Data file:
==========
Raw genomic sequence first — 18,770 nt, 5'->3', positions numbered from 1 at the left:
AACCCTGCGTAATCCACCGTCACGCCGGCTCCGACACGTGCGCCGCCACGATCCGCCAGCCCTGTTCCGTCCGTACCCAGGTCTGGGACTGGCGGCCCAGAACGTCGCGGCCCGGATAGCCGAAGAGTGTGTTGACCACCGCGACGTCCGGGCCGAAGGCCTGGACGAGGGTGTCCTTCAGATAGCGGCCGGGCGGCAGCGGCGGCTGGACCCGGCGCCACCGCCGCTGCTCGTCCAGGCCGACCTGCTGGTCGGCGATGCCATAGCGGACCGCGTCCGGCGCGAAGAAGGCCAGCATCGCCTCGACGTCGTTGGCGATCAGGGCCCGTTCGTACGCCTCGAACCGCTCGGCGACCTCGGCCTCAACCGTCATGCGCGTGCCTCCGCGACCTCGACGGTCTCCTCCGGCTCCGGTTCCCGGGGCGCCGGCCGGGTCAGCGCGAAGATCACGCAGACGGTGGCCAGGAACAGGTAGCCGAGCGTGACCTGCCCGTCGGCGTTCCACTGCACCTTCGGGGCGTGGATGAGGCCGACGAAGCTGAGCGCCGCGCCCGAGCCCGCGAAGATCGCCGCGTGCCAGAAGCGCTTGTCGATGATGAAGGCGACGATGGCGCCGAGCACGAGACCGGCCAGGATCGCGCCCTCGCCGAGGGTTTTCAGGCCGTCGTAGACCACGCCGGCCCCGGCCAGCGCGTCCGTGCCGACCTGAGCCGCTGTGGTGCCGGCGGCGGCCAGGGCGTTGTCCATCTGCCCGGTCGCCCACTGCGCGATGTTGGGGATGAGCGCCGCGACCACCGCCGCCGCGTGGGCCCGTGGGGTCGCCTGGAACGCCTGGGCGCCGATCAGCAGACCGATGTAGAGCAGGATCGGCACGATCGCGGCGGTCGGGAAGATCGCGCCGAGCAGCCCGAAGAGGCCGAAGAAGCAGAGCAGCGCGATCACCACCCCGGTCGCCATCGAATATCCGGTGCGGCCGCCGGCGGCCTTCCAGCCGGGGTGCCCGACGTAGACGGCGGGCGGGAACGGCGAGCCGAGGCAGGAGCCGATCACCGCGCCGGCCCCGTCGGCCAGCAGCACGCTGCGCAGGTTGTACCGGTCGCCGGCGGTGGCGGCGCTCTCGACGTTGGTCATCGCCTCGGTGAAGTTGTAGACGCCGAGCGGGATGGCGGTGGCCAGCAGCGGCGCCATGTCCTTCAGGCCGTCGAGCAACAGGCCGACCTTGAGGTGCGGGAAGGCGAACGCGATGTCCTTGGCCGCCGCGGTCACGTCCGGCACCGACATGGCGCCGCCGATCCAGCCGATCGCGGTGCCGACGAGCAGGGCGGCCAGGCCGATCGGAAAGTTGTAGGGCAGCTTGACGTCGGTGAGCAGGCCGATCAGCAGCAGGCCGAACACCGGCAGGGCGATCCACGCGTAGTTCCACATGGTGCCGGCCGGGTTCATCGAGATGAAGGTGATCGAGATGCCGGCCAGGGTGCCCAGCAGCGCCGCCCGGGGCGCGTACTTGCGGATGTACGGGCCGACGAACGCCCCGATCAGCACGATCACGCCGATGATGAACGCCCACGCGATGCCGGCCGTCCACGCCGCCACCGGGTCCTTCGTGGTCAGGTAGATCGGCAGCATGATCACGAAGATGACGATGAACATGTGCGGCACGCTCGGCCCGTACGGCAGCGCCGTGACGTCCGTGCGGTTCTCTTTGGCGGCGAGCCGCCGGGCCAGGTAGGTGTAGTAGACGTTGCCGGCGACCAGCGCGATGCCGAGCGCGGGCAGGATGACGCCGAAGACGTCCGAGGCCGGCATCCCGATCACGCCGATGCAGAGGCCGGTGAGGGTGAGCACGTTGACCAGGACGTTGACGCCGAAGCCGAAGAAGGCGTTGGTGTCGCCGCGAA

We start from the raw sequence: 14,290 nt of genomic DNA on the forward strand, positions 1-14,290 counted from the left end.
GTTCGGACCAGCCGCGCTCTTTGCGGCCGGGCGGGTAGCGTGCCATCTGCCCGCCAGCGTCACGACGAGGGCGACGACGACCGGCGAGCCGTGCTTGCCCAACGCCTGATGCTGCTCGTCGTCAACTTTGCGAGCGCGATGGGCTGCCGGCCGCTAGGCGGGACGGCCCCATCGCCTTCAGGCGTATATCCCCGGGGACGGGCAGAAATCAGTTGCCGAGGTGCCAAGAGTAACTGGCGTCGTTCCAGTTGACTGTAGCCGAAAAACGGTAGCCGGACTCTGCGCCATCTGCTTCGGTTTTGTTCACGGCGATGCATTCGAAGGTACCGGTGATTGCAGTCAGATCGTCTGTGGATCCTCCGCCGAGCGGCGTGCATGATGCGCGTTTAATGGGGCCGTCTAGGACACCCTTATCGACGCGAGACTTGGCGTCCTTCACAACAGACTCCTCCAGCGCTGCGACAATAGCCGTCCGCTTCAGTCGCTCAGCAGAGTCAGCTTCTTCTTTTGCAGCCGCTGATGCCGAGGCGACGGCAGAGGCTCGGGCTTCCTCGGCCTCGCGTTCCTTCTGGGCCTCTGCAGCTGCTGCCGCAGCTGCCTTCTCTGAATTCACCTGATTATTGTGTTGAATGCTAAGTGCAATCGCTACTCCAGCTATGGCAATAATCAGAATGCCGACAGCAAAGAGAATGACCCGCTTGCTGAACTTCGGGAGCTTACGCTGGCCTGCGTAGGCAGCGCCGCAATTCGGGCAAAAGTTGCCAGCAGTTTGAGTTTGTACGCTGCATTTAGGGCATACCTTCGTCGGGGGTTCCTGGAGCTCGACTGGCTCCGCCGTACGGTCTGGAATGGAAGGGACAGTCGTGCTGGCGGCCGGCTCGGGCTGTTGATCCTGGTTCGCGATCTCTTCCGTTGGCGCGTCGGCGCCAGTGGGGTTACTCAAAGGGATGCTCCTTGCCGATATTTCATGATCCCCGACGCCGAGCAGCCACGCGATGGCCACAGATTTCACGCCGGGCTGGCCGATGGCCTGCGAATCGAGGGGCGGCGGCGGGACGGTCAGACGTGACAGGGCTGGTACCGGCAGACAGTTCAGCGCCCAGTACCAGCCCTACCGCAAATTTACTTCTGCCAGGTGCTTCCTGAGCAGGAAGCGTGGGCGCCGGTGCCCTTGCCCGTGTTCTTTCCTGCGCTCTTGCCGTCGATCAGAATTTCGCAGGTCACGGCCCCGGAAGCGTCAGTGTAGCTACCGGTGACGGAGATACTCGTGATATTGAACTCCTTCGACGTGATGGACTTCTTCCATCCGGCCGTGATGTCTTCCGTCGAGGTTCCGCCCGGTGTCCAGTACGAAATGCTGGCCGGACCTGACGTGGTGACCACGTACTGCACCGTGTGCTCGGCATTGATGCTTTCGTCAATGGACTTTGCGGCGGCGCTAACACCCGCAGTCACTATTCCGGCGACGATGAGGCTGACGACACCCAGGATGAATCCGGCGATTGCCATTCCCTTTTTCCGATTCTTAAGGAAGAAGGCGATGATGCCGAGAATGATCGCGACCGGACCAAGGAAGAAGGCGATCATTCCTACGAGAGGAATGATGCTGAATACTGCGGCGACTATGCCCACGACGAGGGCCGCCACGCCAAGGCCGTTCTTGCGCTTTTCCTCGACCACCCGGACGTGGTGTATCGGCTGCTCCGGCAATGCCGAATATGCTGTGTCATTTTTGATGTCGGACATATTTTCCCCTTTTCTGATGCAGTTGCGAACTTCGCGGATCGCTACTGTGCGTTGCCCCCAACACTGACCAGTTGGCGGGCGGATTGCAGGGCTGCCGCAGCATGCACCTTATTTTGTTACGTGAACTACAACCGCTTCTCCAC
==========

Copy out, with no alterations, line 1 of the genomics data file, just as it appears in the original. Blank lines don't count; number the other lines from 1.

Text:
Raw genomic sequence first — 18,770 nt, 5'->3', positions numbered from 1 at the left: